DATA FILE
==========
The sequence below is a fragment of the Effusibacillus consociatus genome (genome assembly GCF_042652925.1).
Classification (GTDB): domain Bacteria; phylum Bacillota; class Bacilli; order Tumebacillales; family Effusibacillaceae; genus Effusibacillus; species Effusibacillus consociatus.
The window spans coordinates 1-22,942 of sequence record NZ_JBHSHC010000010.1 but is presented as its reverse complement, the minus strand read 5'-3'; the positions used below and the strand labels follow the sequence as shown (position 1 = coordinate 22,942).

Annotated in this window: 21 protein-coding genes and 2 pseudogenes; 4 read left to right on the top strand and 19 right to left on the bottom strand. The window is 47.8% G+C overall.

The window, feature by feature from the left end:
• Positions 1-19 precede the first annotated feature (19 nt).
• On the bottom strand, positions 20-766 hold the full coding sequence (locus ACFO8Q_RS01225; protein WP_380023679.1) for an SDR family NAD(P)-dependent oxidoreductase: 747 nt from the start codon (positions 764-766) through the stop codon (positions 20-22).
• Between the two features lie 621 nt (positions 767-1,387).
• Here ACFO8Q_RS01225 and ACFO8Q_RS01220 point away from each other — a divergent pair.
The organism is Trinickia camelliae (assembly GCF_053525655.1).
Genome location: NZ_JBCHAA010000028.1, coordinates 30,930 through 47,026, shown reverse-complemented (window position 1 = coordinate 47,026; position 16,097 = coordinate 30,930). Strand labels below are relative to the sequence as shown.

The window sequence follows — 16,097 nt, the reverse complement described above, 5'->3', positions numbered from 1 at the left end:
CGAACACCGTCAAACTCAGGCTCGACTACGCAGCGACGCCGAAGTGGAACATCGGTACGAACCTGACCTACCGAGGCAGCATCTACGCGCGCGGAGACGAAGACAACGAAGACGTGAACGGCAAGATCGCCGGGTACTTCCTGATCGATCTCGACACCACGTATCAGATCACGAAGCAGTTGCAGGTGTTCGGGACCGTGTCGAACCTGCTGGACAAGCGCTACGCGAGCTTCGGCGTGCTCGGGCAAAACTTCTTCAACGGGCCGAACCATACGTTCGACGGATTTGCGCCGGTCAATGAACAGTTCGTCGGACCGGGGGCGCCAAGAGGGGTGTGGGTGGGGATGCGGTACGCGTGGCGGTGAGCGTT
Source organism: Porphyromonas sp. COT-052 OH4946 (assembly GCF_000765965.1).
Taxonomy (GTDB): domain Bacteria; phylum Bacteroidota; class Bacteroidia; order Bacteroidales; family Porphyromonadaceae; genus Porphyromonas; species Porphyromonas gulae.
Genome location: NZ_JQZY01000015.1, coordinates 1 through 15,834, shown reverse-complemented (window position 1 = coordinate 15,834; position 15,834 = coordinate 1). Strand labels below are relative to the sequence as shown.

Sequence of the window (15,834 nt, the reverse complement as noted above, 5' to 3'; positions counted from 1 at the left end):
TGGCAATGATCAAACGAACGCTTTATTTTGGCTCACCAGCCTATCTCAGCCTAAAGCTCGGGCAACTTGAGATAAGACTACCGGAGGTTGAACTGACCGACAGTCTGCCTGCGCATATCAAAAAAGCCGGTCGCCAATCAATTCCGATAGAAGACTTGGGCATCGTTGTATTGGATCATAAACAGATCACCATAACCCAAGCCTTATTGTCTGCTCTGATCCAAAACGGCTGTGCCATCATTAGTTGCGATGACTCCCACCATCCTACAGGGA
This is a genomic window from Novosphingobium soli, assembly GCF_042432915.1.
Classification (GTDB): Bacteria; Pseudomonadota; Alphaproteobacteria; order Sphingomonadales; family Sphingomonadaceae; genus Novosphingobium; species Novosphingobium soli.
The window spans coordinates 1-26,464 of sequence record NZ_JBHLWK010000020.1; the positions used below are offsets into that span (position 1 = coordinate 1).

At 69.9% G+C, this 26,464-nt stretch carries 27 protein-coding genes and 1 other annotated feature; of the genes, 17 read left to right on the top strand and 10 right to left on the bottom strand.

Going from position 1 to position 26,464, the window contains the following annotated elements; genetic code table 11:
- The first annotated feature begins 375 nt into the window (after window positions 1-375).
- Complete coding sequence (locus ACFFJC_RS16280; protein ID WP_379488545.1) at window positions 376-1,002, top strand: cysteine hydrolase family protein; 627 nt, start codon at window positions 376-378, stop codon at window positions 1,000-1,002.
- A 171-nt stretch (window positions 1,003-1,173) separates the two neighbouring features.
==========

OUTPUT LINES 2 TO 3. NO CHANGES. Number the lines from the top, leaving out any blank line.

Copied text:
Classification (GTDB): domain Bacteria; phylum Bacillota; class Bacilli; order Tumebacillales; family Effusibacillaceae; genus Effusibacillus; species Effusibacillus consociatus.
The window spans coordinates 1-22,942 of sequence record NZ_JBHSHC010000010.1 but is presented as its reverse complement, the minus strand read 5'-3'; the positions used below and the strand labels follow the sequence as shown (position 1 = coordinate 22,942).